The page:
Use these PowerPoint slides during online educational presentations or anywhere in your community with a screen such as waiting rooms, faith-based services, cafeterias and more. You can also print out and use as flyers.
#OurHearts eat healthier together. Get heart healthy for life by following the Dietary Approaches to Stop Hypertension (DASH) eating plan. It can help lower high blood pressure. It requires no special foods and provides daily and weekly nutritional goals. Support your loved ones in their effort to stick to DASH by doing the following together: pick out recipes to try, go grocery shopping for ingredients, cook heart healthy versions of family favorites, eat the meals you've prepared.
#OurHearts are healthier when we quit smoking together. Smokers are up to 4x more likely to develop heart disease or to have a stroke, compared to nonsmokers. But it pays to quit. Just 1 year after quitting, your heart attack risk drops sharply. Ask your family and friends for support or join a support group. Tell your family, friends, and coworkers that you're quitting and you want their help. Ask them not to smoke around you. They might catch the bug too: Research has shown that people are much more likely to quit if their spouse, friend, or sibling stops smoking.
#OurHearts are healthier when we work together. There's a lot we can do to keep our hearts healthy. Even small changes can make a big difference. Best of all, connecting with others makes those efforts more successful. To help prevent heart disease, we need to: move more, follow a healthy eating plan, reduce stress, improve sleep, and quit smoking.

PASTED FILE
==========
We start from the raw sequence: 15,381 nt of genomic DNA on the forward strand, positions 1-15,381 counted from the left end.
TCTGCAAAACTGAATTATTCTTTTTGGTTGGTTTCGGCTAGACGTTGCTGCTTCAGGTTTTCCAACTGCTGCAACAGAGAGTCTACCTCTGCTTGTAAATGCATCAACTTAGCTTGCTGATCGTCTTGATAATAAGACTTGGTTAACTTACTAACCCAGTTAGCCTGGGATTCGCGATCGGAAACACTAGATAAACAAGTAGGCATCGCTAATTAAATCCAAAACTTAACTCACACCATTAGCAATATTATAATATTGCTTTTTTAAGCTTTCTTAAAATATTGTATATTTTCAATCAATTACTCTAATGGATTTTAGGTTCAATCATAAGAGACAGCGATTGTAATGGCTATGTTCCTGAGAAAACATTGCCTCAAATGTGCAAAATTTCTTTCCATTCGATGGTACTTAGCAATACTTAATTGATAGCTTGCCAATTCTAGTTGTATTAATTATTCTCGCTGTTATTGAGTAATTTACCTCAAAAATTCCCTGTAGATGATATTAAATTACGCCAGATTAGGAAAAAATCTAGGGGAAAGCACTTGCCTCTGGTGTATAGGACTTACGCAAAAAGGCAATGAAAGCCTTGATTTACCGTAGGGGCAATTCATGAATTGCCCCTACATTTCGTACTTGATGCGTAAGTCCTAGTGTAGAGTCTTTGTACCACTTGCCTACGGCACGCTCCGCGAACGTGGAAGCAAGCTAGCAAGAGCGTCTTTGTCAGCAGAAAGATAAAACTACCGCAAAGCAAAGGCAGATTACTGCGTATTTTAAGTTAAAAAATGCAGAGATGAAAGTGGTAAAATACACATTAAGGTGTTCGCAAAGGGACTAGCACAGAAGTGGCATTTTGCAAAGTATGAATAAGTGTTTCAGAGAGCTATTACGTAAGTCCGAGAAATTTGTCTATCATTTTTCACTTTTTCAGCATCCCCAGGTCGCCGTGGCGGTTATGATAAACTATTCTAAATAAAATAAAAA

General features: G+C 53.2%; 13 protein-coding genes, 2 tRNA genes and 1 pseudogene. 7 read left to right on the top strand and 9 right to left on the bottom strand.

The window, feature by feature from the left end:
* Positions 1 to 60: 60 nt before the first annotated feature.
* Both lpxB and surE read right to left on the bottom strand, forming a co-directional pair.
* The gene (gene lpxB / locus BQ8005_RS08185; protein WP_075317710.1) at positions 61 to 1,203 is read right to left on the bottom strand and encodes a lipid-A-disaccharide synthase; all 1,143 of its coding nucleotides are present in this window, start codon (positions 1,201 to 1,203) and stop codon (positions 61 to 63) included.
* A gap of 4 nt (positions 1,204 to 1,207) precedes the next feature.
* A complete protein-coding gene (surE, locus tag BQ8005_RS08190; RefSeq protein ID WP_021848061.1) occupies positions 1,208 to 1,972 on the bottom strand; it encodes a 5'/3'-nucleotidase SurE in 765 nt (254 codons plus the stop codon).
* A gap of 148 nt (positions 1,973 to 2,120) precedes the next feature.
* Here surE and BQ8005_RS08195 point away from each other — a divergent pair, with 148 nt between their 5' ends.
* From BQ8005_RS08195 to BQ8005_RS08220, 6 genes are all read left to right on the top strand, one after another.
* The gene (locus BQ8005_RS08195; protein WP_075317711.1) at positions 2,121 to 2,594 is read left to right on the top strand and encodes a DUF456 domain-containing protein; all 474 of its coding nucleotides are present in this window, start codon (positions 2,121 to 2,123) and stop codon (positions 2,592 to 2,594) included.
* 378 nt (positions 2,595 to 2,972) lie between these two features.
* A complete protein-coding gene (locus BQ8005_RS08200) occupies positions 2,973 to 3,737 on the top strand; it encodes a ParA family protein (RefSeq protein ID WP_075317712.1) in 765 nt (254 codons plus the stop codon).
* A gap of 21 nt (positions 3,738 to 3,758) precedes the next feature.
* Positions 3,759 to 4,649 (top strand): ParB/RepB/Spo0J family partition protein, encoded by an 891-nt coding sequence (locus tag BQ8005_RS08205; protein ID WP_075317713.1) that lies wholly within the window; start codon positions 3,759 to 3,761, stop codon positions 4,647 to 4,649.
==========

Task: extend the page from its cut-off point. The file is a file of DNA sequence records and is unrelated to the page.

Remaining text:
#OurHearts are healthier when we move together. Physical activity is a great way to help protect your heart from heart disease. Keep your heart healthy and aim for at least 2 1/2 hours of moderate physical activity every week. Doing heart healthy activities with a friend will keep both of you inspired for the long run. Invite a friend to walk with you regularly. Join an exercise class at the community center with a neighbor and carpool to make sure you both show up. Organize a weekly game of basketball with your friends.
#OurHearts track our health stats together. Smoking, being overweight, having diabetes, having unhealthy blood cholesterol levels, or having a family history of heart disease, increases the likelihood you'll develop heart disease. Make a plan with a friend to get heart healthy and track your progress. Remind each other to keep a log of your blood pressure, healthy weight goals, and physical activity.
Health and community professionals can use the materials in this toolkit to raise awareness about heart health and the importance of social support for meeting health goals.
Share these social media resources to encourage everyone to give their heart the care it deserves.
Share these social media assets on Facebook and Twitter and tag @TheHeartTruth and #OurHearts.
These prewritten drop-in articles can be used in your newsletters, bulletins, blogs, or your website. You can even send them to your local media and ask them to do a story for American Heart Month.
Use this template to write in why you practice self-care for your heart. Then take a selfie on #SelfieSaturday and post it to social media using #OurHearts!